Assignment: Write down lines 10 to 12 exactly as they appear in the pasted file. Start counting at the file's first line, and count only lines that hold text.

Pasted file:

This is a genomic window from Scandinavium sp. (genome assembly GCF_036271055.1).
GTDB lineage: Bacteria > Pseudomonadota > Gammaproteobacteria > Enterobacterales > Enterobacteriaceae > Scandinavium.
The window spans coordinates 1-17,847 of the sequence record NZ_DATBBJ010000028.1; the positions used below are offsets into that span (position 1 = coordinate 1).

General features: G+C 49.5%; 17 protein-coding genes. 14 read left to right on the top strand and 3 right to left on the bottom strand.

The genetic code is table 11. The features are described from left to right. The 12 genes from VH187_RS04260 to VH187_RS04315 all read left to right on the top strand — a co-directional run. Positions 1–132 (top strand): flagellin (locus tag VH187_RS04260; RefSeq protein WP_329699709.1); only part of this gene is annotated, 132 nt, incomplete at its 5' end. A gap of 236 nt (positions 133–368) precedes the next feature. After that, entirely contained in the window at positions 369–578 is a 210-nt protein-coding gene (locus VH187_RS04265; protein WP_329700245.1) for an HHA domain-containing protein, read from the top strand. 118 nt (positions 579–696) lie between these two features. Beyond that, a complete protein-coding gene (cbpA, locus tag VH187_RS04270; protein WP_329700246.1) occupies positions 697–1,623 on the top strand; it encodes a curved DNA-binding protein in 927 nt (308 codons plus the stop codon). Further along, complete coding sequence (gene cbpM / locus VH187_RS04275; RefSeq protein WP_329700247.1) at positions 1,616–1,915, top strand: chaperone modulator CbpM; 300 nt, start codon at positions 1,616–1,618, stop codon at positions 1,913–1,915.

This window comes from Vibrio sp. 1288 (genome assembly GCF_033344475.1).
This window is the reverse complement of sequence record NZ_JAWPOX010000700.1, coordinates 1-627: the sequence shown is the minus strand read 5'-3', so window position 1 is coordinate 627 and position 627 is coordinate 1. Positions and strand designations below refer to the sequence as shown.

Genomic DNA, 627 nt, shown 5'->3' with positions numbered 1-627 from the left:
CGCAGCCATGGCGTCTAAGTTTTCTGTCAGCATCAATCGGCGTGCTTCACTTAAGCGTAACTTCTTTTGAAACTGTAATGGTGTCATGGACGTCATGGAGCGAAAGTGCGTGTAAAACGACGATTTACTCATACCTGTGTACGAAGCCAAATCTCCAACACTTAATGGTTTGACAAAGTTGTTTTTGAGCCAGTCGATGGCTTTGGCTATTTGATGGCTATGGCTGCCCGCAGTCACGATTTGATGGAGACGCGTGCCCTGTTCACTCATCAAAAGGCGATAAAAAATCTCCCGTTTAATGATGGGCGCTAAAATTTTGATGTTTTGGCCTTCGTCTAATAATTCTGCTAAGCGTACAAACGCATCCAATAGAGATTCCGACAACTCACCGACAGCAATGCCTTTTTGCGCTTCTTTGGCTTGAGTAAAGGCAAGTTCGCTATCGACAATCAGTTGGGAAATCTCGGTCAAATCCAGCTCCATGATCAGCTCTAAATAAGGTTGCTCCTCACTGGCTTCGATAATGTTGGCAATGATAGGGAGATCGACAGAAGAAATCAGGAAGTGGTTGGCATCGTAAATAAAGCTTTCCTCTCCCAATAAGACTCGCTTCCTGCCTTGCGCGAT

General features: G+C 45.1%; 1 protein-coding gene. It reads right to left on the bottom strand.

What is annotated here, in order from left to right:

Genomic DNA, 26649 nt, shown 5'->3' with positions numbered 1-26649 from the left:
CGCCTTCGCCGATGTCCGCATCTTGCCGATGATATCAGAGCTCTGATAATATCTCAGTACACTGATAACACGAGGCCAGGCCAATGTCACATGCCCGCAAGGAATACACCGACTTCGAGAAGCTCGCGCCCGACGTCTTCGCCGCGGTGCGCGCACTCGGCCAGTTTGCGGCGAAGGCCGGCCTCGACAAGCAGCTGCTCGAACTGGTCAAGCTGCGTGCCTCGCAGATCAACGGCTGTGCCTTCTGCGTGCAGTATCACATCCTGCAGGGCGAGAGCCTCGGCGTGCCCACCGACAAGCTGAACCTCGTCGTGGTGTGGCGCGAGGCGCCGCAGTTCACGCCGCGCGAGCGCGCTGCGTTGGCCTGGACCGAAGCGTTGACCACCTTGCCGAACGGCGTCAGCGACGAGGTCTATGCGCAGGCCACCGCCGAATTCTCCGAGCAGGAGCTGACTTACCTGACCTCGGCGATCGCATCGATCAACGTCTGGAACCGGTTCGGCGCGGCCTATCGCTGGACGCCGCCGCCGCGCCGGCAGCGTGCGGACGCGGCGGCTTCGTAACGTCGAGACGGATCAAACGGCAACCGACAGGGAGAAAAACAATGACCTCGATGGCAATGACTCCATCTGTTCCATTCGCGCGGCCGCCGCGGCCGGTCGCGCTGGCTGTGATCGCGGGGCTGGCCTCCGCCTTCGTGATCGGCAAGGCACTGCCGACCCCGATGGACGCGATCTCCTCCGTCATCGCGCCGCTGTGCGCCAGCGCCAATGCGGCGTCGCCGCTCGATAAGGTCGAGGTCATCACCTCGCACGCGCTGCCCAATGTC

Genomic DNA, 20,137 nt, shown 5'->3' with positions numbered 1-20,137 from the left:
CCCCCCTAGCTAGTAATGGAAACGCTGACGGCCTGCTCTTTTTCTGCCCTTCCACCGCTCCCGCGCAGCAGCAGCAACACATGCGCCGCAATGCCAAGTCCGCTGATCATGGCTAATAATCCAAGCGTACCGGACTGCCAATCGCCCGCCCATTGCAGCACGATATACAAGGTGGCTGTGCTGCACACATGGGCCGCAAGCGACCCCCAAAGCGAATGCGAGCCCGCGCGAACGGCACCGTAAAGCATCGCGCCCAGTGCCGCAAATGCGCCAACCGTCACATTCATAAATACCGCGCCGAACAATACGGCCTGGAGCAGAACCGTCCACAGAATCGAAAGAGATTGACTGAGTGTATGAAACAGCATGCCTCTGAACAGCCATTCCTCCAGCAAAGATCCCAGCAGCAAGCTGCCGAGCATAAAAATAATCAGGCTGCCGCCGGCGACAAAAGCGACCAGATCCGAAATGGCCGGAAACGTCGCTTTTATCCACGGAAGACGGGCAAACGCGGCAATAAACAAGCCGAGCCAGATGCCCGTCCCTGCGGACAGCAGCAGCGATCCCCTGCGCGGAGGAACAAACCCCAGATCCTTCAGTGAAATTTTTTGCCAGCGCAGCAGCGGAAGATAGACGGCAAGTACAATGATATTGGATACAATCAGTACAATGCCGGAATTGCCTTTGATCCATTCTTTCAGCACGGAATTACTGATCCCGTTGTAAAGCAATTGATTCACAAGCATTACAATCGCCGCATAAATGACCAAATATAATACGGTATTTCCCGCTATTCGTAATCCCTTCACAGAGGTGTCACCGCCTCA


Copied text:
General features: G+C 45.1%; 1 protein-coding gene. It reads right to left on the bottom strand.

What is annotated here, in order from left to right:

Genomic DNA, 26649 nt, shown 5'->3' with positions numbered 1-26649 from the left: